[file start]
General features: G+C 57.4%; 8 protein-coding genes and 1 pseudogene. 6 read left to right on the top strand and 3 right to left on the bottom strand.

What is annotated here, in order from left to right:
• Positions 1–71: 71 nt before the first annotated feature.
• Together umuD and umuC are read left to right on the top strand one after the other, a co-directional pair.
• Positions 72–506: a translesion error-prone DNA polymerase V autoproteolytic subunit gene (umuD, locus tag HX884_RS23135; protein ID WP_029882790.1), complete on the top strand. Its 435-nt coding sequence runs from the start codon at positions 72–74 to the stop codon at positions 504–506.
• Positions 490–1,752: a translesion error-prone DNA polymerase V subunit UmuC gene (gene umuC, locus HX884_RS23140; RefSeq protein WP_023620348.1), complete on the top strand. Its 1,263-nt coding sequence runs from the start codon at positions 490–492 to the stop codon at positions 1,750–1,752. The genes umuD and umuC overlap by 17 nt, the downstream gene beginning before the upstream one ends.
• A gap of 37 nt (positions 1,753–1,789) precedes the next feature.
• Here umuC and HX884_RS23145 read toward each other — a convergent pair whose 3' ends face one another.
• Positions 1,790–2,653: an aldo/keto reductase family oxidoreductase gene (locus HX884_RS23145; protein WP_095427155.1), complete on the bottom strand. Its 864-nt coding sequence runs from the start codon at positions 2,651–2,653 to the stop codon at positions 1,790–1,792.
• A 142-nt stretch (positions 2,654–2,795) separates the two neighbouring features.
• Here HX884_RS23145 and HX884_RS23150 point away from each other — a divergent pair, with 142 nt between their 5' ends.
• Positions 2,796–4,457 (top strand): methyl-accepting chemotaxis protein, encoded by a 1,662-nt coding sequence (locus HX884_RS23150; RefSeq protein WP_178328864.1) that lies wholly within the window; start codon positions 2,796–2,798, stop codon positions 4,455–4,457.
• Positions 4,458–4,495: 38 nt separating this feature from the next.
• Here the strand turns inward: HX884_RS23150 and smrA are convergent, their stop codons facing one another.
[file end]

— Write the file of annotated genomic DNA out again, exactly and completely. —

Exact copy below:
General features: G+C 57.4%; 8 protein-coding genes and 1 pseudogene. 6 read left to right on the top strand and 3 right to left on the bottom strand.

What is annotated here, in order from left to right:
• Positions 1–71: 71 nt before the first annotated feature.
• Together umuD and umuC are read left to right on the top strand one after the other, a co-directional pair.
• Positions 72–506: a translesion error-prone DNA polymerase V autoproteolytic subunit gene (umuD, locus tag HX884_RS23135; protein ID WP_029882790.1), complete on the top strand. Its 435-nt coding sequence runs from the start codon at positions 72–74 to the stop codon at positions 504–506.
• Positions 490–1,752: a translesion error-prone DNA polymerase V subunit UmuC gene (gene umuC, locus HX884_RS23140; RefSeq protein WP_023620348.1), complete on the top strand. Its 1,263-nt coding sequence runs from the start codon at positions 490–492 to the stop codon at positions 1,750–1,752. The genes umuD and umuC overlap by 17 nt, the downstream gene beginning before the upstream one ends.
• A gap of 37 nt (positions 1,753–1,789) precedes the next feature.
• Here umuC and HX884_RS23145 read toward each other — a convergent pair whose 3' ends face one another.
• Positions 1,790–2,653: an aldo/keto reductase family oxidoreductase gene (locus HX884_RS23145; protein WP_095427155.1), complete on the bottom strand. Its 864-nt coding sequence runs from the start codon at positions 2,651–2,653 to the stop codon at positions 1,790–1,792.
• A 142-nt stretch (positions 2,654–2,795) separates the two neighbouring features.
• Here HX884_RS23145 and HX884_RS23150 point away from each other — a divergent pair, with 142 nt between their 5' ends.
• Positions 2,796–4,457 (top strand): methyl-accepting chemotaxis protein, encoded by a 1,662-nt coding sequence (locus HX884_RS23150; RefSeq protein WP_178328864.1) that lies wholly within the window; start codon positions 2,796–2,798, stop codon positions 4,455–4,457.
• Positions 4,458–4,495: 38 nt separating this feature from the next.
• Here the strand turns inward: HX884_RS23150 and smrA are convergent, their stop codons facing one another.